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Open Access Publications from the University of California

Functional and Structural Plasticity in the Adult Mammalian Retina After Local Photoreceptor Loss

  • Author(s): Beier, Corinne Natalie
  • Advisor(s): Sher, Alexander
  • et al.
Creative Commons Attribution 4.0 International Public License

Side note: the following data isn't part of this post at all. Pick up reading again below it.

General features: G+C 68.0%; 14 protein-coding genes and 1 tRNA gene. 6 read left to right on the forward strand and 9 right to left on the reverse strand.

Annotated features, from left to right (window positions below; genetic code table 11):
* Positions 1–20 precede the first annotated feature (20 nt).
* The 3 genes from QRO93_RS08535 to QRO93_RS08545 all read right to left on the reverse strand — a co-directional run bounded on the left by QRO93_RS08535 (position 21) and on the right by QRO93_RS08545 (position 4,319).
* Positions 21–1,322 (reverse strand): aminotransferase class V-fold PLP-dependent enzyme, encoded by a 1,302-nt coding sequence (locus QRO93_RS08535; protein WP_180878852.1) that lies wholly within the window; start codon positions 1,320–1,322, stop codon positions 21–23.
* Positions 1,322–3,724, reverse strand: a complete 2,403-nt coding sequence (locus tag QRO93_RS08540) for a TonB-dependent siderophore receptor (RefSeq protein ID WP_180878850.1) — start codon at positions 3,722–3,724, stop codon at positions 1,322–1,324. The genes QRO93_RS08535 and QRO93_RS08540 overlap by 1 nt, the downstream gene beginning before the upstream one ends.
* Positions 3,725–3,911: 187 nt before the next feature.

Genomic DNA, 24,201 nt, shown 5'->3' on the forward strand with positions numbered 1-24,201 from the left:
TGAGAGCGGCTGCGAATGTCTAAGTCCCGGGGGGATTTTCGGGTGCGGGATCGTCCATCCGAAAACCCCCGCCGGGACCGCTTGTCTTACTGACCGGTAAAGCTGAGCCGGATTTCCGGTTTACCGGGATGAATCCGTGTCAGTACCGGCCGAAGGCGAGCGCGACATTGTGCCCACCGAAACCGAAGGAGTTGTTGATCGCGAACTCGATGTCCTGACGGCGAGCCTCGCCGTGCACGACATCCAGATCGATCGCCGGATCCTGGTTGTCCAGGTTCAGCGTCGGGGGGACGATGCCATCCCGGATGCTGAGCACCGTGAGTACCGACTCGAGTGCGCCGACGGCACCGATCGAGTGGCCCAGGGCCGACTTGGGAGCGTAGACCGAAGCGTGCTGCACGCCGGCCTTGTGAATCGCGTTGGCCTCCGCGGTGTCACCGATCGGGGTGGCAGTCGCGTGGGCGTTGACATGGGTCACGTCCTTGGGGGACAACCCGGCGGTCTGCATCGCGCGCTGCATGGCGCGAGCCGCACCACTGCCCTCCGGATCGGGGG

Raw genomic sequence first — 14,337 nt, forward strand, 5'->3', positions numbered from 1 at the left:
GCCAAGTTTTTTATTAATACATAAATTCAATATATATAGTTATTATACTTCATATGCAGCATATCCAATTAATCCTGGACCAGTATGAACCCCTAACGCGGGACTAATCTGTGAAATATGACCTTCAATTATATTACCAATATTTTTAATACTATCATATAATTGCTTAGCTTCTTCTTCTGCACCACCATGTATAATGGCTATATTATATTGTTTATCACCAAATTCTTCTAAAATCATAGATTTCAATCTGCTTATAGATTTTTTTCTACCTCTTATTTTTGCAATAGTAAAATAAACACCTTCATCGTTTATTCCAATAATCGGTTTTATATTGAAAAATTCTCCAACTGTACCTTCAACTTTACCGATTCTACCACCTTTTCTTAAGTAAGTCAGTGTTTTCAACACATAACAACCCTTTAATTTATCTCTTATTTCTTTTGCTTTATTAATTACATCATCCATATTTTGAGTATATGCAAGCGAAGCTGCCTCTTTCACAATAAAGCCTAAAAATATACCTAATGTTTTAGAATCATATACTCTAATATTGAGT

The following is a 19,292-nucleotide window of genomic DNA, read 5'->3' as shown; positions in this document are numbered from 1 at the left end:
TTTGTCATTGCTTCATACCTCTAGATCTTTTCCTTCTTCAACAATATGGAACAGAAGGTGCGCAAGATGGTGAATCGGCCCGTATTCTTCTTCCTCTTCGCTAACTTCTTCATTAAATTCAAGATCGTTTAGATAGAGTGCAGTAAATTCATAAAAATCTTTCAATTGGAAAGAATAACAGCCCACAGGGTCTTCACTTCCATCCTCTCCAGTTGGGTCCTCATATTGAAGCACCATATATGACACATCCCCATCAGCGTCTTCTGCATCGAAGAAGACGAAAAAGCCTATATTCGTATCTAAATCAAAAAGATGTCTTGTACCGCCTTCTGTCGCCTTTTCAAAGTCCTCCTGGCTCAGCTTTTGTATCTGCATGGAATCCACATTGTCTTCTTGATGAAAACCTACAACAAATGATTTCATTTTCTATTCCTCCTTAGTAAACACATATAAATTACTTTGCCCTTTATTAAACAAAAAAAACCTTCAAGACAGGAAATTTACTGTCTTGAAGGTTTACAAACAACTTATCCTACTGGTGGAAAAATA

The retina is a thin layer of neural tissue that lines the back of the eye and transforms the visual scene into an electrical signal that is sent to the brain via the optic nerve. The synapse between photoreceptors, the light sensitive neurons, and bipolar cells is the first connection in the retinal circuitry. Loss of photoreceptors during retinal degeneration results in permanent visual loss. Photoreceptor reintroduction has been suggested as a potential approach to sight restoration, but the ability of bipolar cells to establish new functional synapses with photoreceptors is poorly understood. In my work, I investigate if deafferented bipolar cells, i.e. the ones that lost photoreceptors, in the adult mammalian retina can rewire with new photoreceptors. I use focal laser photocoagulation to selectively ablate a small patch of photoreceptors while leaving the rest of the retinal neurons intact. I use electrophysiology recordings of retinal response to visual stimuli to show that the neighboring healthy photoreceptors shift into the ablation zone, thus returning visual sensitivity to the previously deafferented bipolar cells. Furthermore, I use immunohistochemistry to determine if the new synapses of the deafferented bipolar cells are selective for appropriate pre-synaptic partners and investigate the structural mechanisms bipolar cells use to find new partners. I find that deafferented bipolar cells are capable of rewiring correctly with new photoreceptors, but different bipolar cell types use different rewiring strategies. I also find that the new synapses may not be as selective as those in the healthy retina. These findings support the idea that bipolar cells might be able to synapse with reintroduced photoreceptors, thereby restoring vision in patients blinded by retinal degeneration. However, the diversity of responses to deafferentation between bipolar cell types shows that different parallel pathways have access to different plasticity mechanisms, suggesting that they will respond to photoreceptor reintroduction therapies differently. Improving our understanding of the plasticity within the adult retina is important for the success of future vision restoration therapies.

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